Personally, I attend because there is great energy in meeting with other writers about writing. I feel like my Chi batteries have been recharged.

K1P1
10-20-2006, 01:40 AM
I've never been part of a writers group. I'm sure there are some around here. I get the impression that they are most appropriate to people writing fiction and poetry. I mean, I can't imagine reading a chapter of my new knitting book to people who were writers, not knitters. What would they get out of it?

So, my question is, what do you hope to get from a writing group?

Kate Thornton
10-20-2006, 01:49 AM
I belong to the Los Angeles Chapter of Sisters in Crime.

I go to maybe 2-3 meetings per year (they meet monthly) but I participate online and go to nearly all the book signings (I am in 3 of the 4 chapter anthologies) I also know the chapter president, Sue Ann Jaffarian, socially and have lunch or dinner with her about every other month or so.

I enjoy the group- they are a great bunch! - but writing for me is a solitary pursuit, and getting out and about (beyond work) is hard. So I draw what I need from them, give back what I can, and don't sweat it.

Tracey
10-20-2006, 02:29 AM
The only writing group I've ever been a part of was an online crit group. It was helpful trading ideas and critiques but it depended on the members. It was hard to keep everyone motivated enough to participate regularily. I've never met other writers in person. How does one go about finding a writing group in their area?

Mandy-Jane
10-20-2006, 04:28 AM
Thanks again.

Spike - your website is fabulous! I would love our group to be run the way yours is. I see what you mean about energy. I felt enthusiastic and recharged just reading about your group. It's definitely given me some ideas about what we may need to do.

Maggie - in answer to your question, I think I joined this group because I reached a stage where I felt I was moving into another phase of my writing life. It was like I needed some validation that I was a "serious" writer, and somehow being part of a group like that, said to me that I was. A bit silly really, but just sitting at my desk working away on my own seemed like it was just something that I did when I had time. Not something that I really wanted to make a huge part of my life. I also didn't belong to any other groups that were just for me. It was like "this is my thing." Maybe that's the wrong reason, looking back on it now.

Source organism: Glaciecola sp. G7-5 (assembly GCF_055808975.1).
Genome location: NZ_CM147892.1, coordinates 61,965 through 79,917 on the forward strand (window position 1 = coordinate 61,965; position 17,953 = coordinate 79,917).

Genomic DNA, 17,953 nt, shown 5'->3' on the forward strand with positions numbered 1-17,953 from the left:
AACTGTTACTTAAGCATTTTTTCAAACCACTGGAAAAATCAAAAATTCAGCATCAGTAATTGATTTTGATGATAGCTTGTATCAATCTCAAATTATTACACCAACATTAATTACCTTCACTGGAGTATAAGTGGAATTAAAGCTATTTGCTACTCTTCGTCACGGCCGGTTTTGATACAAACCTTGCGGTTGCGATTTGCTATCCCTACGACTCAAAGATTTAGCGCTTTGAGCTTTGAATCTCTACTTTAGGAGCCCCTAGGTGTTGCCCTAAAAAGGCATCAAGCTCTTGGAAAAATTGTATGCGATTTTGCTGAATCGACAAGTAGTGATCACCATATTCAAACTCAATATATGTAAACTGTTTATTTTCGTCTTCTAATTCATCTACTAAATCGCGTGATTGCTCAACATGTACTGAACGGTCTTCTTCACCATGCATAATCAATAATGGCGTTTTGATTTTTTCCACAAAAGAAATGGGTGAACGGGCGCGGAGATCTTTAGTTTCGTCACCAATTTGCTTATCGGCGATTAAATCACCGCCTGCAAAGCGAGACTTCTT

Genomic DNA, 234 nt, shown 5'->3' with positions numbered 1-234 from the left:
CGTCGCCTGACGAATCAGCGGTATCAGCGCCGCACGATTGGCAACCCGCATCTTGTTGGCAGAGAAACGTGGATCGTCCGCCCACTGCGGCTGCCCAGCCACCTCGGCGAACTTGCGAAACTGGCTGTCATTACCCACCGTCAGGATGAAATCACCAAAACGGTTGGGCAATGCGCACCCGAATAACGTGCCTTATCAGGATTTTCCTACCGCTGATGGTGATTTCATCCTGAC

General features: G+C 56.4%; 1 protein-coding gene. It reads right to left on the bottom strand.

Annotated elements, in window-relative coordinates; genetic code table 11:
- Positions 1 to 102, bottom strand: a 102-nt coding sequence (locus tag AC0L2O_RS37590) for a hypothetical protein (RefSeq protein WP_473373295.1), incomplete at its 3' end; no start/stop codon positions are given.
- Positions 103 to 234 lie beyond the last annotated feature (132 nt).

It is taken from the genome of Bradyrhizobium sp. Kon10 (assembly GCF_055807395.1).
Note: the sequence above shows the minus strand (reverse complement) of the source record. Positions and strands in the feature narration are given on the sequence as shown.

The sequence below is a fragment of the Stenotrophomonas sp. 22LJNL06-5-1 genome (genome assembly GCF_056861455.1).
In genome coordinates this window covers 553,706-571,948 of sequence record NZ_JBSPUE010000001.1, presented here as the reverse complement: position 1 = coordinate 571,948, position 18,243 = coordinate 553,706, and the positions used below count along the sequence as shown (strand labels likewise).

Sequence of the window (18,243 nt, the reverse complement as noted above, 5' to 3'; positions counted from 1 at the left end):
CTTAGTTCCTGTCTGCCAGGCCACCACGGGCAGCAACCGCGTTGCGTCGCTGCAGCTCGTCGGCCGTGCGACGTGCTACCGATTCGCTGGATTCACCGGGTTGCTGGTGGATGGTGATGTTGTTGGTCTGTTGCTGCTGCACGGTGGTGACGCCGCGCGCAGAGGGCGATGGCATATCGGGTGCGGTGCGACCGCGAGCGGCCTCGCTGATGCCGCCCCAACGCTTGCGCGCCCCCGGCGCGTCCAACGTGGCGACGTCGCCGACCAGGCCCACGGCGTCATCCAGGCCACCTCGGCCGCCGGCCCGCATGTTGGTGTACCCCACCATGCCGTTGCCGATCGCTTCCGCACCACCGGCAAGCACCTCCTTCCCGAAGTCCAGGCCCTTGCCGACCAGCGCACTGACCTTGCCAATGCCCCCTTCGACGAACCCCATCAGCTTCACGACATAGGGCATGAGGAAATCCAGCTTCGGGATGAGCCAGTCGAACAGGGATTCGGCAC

Kate - I find it hard to get out and amongst other writers too. Although when I do, I feel really good. I guess what you say about getting what you need from them and giving back is good. You don't have to go to every single meeting. You just do what works for you.

Tracey - It seems that keeping everyone motivated both online and in person is hard. I always walk away from our meetings feeling motivated and inspired, but I don't think they all do. I don't know how you would find a writer's group in your area. I found this one because I joined the FAW (Fellowship of Australian Writers) and they have branches in all parts of the country.

smiley10000 - The link you sent me was great. I like when it says "a core group of dedicated members to keep it alive." I wonder if two people constitutes a core?

You've all had such great ideas. I love the idea of making it a social thing as well. I think we'll just keep struggling on. Who knows? It may build up again.

janetbellinger
10-20-2006, 04:33 AM
I've been in a writing group since 2001. We mostly just write together from prompts and then read aloud what we've written. Sometiems people bring a section of their WIP to read in order to get feedback from the group. I really write best alone but I enjoy the energy of the group and it keeps me writing.

louisgodwin
10-20-2006, 07:14 AM
I belonged to a small group my freshman year of college. I was one of a trio. Of the other two, one was a serious literary fiction writer and the other one seemed half-hearted about making any actual stab at improving her writing or striving for publication. Mostly, we just sat around, smoked cigarettes, drank and laughed a lot. We spent more time watching television and than actually discussing each other's writing. But there were times we would turn off the t.v. and read each other's stuff out loud and offer gentle critiques. We lasted about 6 months.

KTC
10-20-2006, 02:09 PM
I belong to an umbrella group www.wcdr.org which is about 200-250 people strong. It's the best thing I ever did, joining that group. They've been incredibly supportive. We have once a month breakfast meetings with a guest speaker...two months ago it was Joy Fielding...incredible! We have regular contests and workshops. The more experienced writers are always there to help the fledging writers. Just an incredible group. They changed my life.

Within that group there are several writing circles that meet on an ongoing basis. One of those groups is a critigue group of 8 people who meet in my house. I was looking for someone to critique my novel and all the other writing groups in the area were full. (And there are many...this area is on fire with writing groups!) So I started my own group. We meet once a month. 4 people hand in 8 page excerpts to be critiqued at the next meeting...the cycle just continues. We have a round table discussion on the 4 excerpts on the block and then the 8 writers hand back the pieces with critique notes attached. All 8 of us have come to love this once a month group so much it's hard to believe we lived without it!